Concerning the andante tempo: A couple of things about a rondo--first, as you know, there is a matter of form, and that is that there be a dominant melody that alternates with two or more episodes. Second, by tradition, because a rondo is supposed to be joyful or playful, those moods do lend themselves to tempos faster than moderato. (I think immediately of the rondos in so many of the last movements of the Beethoven sonatas, for example.) Still, what must govern the composer is the interplay between the dominant theme and the episodes. There is probably more discretion concerning tempo which arises not by rule, but more from common practice and even general expectation as well, but is not binding on the composer. If the mood is more reflective such that a lyrical andante will be required, as long as the more overarching matter of form is observed, then the tempo deviation within the form would, in theory, be OK albeit it unusual. That's my own take on it anyway. It would be far more interesting if we could hear Mozart's views on the matter. It could be that he just wanted to be more daring in this work.

    Concerning the recording, I think the revised Gaveau in tandem with the Tascam provides a wonderful result in this music. It doesn't get much better than that.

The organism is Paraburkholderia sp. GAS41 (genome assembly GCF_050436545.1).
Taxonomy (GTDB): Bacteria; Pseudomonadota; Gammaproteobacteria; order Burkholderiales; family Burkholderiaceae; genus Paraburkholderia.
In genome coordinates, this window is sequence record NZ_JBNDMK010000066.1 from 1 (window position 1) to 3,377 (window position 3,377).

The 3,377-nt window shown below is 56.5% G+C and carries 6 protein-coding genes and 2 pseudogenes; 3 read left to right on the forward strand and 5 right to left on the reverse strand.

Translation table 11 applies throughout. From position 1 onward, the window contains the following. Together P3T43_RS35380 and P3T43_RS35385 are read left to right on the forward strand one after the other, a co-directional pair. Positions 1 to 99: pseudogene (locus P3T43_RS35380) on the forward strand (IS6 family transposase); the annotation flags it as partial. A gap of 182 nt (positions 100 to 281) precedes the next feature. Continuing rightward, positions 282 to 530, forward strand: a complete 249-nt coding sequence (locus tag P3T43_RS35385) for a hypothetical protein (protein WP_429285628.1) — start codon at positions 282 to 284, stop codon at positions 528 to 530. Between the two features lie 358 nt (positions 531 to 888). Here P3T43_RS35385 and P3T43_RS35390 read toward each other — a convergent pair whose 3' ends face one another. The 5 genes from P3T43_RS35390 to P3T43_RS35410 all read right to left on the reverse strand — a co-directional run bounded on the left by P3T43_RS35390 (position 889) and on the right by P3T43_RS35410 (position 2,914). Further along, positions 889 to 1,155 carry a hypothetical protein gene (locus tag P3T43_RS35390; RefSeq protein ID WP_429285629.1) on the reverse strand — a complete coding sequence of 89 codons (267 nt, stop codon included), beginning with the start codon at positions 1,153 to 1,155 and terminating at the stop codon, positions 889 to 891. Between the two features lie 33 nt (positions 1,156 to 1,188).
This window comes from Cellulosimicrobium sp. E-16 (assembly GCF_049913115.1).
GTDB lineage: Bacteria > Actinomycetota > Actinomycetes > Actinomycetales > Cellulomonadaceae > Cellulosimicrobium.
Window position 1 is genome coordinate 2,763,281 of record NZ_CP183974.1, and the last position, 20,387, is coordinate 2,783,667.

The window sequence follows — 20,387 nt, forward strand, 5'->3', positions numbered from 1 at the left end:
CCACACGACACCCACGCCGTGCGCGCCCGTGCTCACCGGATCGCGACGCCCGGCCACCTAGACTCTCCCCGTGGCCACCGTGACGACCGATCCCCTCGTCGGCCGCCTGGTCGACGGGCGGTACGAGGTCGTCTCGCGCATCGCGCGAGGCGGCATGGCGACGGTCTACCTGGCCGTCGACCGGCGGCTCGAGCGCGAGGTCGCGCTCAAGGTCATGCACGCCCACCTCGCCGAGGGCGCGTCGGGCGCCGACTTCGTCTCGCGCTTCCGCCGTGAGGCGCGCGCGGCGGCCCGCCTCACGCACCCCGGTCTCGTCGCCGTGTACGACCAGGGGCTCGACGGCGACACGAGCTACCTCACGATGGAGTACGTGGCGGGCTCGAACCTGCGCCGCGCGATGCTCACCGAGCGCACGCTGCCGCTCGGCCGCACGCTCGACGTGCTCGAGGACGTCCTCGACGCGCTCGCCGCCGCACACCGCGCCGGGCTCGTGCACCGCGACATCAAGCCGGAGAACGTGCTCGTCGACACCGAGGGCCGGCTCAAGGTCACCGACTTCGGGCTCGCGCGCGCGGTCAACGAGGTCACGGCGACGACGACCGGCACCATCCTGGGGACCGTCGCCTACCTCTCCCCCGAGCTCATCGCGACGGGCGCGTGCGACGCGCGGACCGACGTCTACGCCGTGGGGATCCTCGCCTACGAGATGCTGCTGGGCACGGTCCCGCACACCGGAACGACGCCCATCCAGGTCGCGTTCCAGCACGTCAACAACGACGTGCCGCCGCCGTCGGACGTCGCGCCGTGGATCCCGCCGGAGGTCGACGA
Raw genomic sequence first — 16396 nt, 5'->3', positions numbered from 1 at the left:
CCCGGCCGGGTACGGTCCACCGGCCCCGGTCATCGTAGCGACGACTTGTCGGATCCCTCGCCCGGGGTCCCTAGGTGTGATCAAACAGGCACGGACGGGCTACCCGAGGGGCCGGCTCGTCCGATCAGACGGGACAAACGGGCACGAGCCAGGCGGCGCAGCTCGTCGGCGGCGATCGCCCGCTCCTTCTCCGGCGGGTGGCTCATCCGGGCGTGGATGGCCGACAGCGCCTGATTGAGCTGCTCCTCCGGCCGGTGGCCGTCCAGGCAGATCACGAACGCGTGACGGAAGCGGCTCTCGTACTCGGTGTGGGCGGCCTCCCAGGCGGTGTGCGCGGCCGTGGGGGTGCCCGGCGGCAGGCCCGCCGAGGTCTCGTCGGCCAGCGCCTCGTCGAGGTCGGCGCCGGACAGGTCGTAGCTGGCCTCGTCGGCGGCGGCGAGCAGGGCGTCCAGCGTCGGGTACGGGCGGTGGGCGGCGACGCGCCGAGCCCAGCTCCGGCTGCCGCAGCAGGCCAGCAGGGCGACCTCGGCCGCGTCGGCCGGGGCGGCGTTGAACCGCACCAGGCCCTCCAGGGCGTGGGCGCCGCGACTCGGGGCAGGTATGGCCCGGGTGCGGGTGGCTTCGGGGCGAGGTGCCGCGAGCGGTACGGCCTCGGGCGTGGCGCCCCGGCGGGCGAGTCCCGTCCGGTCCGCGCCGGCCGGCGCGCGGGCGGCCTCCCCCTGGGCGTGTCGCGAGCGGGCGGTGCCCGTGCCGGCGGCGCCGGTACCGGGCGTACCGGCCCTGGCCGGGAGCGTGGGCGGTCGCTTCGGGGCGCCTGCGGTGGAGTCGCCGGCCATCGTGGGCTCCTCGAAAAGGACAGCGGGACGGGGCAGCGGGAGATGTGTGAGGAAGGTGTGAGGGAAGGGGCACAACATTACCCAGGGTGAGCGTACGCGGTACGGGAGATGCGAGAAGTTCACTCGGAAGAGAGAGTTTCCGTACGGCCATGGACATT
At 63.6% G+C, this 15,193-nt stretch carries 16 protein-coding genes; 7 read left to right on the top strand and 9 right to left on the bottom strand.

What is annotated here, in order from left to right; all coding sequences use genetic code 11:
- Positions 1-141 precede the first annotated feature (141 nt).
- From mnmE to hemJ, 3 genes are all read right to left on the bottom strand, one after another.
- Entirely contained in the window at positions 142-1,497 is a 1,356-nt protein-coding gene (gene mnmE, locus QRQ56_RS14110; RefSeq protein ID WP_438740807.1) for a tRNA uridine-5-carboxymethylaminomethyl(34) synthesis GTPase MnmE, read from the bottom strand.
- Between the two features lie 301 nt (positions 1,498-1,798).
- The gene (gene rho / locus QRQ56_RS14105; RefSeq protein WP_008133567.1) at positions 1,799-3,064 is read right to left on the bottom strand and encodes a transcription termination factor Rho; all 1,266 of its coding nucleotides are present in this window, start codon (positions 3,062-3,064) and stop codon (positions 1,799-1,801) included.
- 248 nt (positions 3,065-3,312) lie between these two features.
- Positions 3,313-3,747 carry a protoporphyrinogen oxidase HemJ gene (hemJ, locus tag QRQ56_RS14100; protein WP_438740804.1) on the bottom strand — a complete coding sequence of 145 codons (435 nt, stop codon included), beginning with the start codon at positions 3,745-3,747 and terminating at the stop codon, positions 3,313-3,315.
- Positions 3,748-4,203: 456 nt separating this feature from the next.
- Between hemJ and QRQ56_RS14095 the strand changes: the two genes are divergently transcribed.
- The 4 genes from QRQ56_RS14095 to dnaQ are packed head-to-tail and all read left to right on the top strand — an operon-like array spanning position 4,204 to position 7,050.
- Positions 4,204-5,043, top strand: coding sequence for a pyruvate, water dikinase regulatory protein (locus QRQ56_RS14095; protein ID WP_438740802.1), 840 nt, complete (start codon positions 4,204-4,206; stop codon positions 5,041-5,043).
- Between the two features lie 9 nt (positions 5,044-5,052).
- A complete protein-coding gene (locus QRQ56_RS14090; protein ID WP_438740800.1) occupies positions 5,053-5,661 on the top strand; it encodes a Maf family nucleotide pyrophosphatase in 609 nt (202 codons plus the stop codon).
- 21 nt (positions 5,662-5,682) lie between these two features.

David
     
  5. techneut

    techneut Active Member Piano Society Artist

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    Thanks David and Hye-Jin for the feedback.

    I am sure I lose some points compared to Schiff :wink:

    Yes I am very pleased indeed with the new sound. The problem is now that I want to re-record everything :roll:
     
  6. pianolady

    pianolady Monica Hart, Administrator Staff Member Piano Society Artist

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    I like Mozart a lot, but for some reason do not often put him up on my piano. Really should, though...
    Anyway, this was nice 'getting dressed' music. I don't know this piece that well, but sounded like you played it very nicely.
    Good start to my day. The sound is good too.
     
  7. techneut

    techneut Active Member Piano Society Artist